October 7, 2014

A. H. Eckhardt Soap and Candle Manufactory, Number 326 North Second Street, Philadelphia

George G. Heiss was a mid-19th century Philadelphia lithographer, who specialized in views of fire-fighting equipment. This lithograph advertisement shows the storefront of the Eckhardt soap and candle business on the 500 block of North Second Street between Noble and Green Streets. A store clerk, or possibly the proprietor, stands at the doorway, a quill in one hand and the other resting on a stack of boxes. He watches a laborer load boxes onto the Eckhardt horse-drawn wagon. Boxes, jars, crates, and other containers fill the large display window. The store also has poles for an awning, a side awning reading "A.H. Eckhardt Soap & Candle Manufacturer," advertising signs at the doorway, and a fire-insurance marker. Augustus H. Eckhardt ran the chandler business here in 1848−56. Soaps and candles were often produced by the same business in the 19th century because their manufacture required many of the same raw materials. Heiss was born in Philadelphia in 1823. He exhibited at the Artists' Fund Society 1840−43 and was also known as a portrait painter. He worked closely with Thomas Wagner and James McGuigan’s lithography studio from 1847 to 1855, when he opened his own establishment at 213 North Second Street. From then until the early 1860s, he mainly lithographed and published views of fire-fighting engines for local volunteer companies. Heiss published The Illustrated National Alphabet illustrated with lithographs in 1865. He left lithography in 1868 and established an artists’ materials emporium at 25 North 11th Street, which he operated until about 1885.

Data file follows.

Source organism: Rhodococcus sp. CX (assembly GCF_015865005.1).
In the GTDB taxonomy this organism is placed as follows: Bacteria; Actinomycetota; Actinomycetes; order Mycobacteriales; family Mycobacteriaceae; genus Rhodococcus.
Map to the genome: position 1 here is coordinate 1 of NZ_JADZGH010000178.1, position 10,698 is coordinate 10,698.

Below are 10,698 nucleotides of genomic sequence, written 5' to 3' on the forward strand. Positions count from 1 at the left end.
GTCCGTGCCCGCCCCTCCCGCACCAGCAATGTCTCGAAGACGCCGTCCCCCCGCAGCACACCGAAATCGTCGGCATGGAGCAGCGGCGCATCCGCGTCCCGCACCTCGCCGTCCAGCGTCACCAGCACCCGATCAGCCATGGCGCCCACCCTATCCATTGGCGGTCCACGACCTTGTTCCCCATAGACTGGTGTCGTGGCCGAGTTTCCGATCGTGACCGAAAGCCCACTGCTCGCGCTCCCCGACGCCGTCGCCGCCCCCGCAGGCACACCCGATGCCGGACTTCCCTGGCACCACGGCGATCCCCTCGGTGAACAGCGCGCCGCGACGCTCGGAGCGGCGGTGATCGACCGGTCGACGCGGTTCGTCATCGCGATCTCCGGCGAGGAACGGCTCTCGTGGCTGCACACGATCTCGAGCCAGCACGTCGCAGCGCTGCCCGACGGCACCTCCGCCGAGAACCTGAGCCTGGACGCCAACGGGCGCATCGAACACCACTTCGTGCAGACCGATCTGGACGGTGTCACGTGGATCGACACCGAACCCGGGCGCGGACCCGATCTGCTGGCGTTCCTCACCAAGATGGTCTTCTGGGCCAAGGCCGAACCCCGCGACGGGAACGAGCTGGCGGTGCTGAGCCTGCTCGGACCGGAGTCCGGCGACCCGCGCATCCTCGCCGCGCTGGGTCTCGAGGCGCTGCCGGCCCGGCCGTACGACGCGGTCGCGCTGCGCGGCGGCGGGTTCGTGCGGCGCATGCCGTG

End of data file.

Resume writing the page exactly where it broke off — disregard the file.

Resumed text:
P. Maison's Biscuit Bakery, 134 North Front Street, Philadelphia

William H. Rease, born in Pennsylvania circa 1818, was the most prolific lithographer of advertising prints in Philadelphia during the 1840s and 1850s. This advertisement shows the busy three-story bakery at 134 (later 214) North Front Street. Banners attached to the building swing out to awning posts to proclaim "P. Maison's Bakery 134." Another "Bakery" sign extends over the adjacent alley between the business and the neighboring building. A gentleman, possibly the proprietor, stands at the entrance of the building as laborers transport and stack barrels at the open entryway and upper receiving windows. In front of the store, a "P. Maison Biscuit Bakery" wagon is loaded with barrels next to a dray that is also laden with goods. At the side of the building, a driver atop a horse-drawn cart loaded with barrels confers with a colleague leaning from an upper window. Rease became active in his trade around 1844, and through the 1850s he mainly worked with printers Frederick Kuhl and Wagner & McGuigan in the production of advertising prints known for their portrayals of human details. Although Rease often collaborated with other lithographers, by 1850 he promoted in O'Brien's Business Directory his own establishment at 17 South Fifth Street, above Chestnut Street. In 1855 he relocated his establishment to the northeast corner of Fourth and Chestnut Streets (after a circa 1853−55 partnership with Francis Schell), where in addition to advertising prints he produced certificates, views, maps, and maritime prints.